In her 1964 text project “Grapefruit,” a kind of recipe book for staging art experiences, she instructs her audience “not to look at Rock Hudson but only Doris Day,” and in “The Beatles: Get Back,” she skillfully redirects the eye away from the band and toward herself. Her image stands in contrast to that of other Beatles partners — modelesque white women in chic outfits who occasionally swoop in with kisses, nod encouragingly and slip unobtrusively away. Linda Eastman, McCartney’s future wife, lingers a little longer, occasionally circulating and photographing the band. Eastman was a rock portraitist, and one of the film’s most fascinating moments shows her in deep conversation with Ono — as if to prove Ono’s point, it is a rare on-set interaction with no recovered audio.

Ono simply never leaves. She refuses to decamp to the sidelines, but she also resists acting out stereotypes; she appears as neither a doting naïf nor a needling busybody. Instead she seems engaged in a kind of passive resistance, defying all expectations of women who enter the realm of rock genius.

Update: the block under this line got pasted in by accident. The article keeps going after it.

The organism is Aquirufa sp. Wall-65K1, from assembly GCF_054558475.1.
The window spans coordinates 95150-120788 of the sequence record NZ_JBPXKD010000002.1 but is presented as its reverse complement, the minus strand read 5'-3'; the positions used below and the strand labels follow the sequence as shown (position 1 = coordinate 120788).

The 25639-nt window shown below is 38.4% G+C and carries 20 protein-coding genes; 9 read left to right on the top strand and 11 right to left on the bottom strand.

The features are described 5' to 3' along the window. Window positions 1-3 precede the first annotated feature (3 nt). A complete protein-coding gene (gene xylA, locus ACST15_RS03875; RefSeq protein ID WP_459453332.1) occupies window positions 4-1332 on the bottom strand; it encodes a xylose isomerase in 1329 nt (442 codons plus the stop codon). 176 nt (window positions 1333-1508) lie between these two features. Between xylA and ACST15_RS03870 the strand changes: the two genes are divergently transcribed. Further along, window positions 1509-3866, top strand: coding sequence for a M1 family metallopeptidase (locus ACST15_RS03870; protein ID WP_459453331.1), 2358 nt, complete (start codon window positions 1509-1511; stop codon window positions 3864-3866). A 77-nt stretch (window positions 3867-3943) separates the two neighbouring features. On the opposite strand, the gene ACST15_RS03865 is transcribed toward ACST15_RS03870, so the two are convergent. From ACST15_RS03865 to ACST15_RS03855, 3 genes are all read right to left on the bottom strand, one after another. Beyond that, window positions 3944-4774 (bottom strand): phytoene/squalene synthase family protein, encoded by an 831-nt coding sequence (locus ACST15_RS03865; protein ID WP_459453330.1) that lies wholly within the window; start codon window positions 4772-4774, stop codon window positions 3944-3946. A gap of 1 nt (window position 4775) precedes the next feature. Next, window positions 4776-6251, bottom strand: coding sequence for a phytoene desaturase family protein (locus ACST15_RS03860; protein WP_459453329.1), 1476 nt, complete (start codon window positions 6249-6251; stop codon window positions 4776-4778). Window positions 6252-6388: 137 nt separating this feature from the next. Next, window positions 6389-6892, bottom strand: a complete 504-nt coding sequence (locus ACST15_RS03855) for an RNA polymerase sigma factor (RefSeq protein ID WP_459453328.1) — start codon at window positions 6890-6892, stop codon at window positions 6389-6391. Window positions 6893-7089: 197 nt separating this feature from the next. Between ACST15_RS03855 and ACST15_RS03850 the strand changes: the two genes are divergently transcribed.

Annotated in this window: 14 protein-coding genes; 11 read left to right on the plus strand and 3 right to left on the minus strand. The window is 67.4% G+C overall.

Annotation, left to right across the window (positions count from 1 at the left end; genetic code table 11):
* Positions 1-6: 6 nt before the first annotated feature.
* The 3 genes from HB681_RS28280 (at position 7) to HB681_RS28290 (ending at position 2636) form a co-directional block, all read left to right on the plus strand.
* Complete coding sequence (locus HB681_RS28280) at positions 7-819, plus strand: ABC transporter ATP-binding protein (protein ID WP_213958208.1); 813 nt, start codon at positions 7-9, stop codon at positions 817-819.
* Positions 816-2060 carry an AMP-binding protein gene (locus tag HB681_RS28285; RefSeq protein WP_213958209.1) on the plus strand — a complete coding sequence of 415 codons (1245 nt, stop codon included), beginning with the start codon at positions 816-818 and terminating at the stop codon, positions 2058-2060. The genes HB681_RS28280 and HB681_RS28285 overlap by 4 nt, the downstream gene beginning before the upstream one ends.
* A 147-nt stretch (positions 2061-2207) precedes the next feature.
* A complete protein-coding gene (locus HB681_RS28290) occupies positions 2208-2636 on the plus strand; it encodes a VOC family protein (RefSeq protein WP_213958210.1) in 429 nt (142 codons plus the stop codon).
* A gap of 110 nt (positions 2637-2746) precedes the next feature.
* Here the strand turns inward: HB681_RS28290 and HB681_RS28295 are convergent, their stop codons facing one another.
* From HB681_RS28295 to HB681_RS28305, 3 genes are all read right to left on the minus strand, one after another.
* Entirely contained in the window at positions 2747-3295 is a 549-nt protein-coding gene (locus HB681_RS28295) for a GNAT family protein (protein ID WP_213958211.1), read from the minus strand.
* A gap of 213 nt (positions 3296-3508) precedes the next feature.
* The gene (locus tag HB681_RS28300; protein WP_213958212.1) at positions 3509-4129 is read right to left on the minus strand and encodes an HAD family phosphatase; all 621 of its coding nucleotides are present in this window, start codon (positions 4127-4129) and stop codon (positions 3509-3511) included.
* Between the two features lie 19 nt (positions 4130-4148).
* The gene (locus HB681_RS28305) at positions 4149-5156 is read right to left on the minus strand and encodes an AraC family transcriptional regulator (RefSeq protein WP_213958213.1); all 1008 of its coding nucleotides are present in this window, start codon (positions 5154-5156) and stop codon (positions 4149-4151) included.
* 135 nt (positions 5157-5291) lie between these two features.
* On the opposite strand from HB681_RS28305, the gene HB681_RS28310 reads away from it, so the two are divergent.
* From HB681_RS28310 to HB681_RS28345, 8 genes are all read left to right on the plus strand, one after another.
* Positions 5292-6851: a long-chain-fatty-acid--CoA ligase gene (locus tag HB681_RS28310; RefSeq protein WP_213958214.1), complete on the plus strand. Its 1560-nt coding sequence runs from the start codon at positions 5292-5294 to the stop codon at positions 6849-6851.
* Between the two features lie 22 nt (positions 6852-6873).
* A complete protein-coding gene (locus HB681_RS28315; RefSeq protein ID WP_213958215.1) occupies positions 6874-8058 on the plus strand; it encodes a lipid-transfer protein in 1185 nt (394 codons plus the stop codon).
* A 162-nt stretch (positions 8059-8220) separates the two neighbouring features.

The Barenaked Ladies song “Be My Yoko Ono” compares Ono to a ball and chain (for the record, Ono said of the song, “I liked it”), but as the sessions go on, she assumes a weightless quality. She seems to orbit Lennon, eclipsing his bandmates and becoming a physical manifestation of his psychological distance from his old artistic center of gravity. Later, her performance would grow in intensity. The “Let It Be” sessions were followed by the recording of “Abbey Road,” and according to the studio’s engineer, when Ono was injured in a car accident, Lennon arranged for a bed to be delivered to the studio; Ono tucked herself in, commandeered a microphone and invited friends to visit her bedside. This is a lot of things: grotesquely codependent, terribly rude and iconic. The more Ono’s presence is challenged, the more her performance escalates.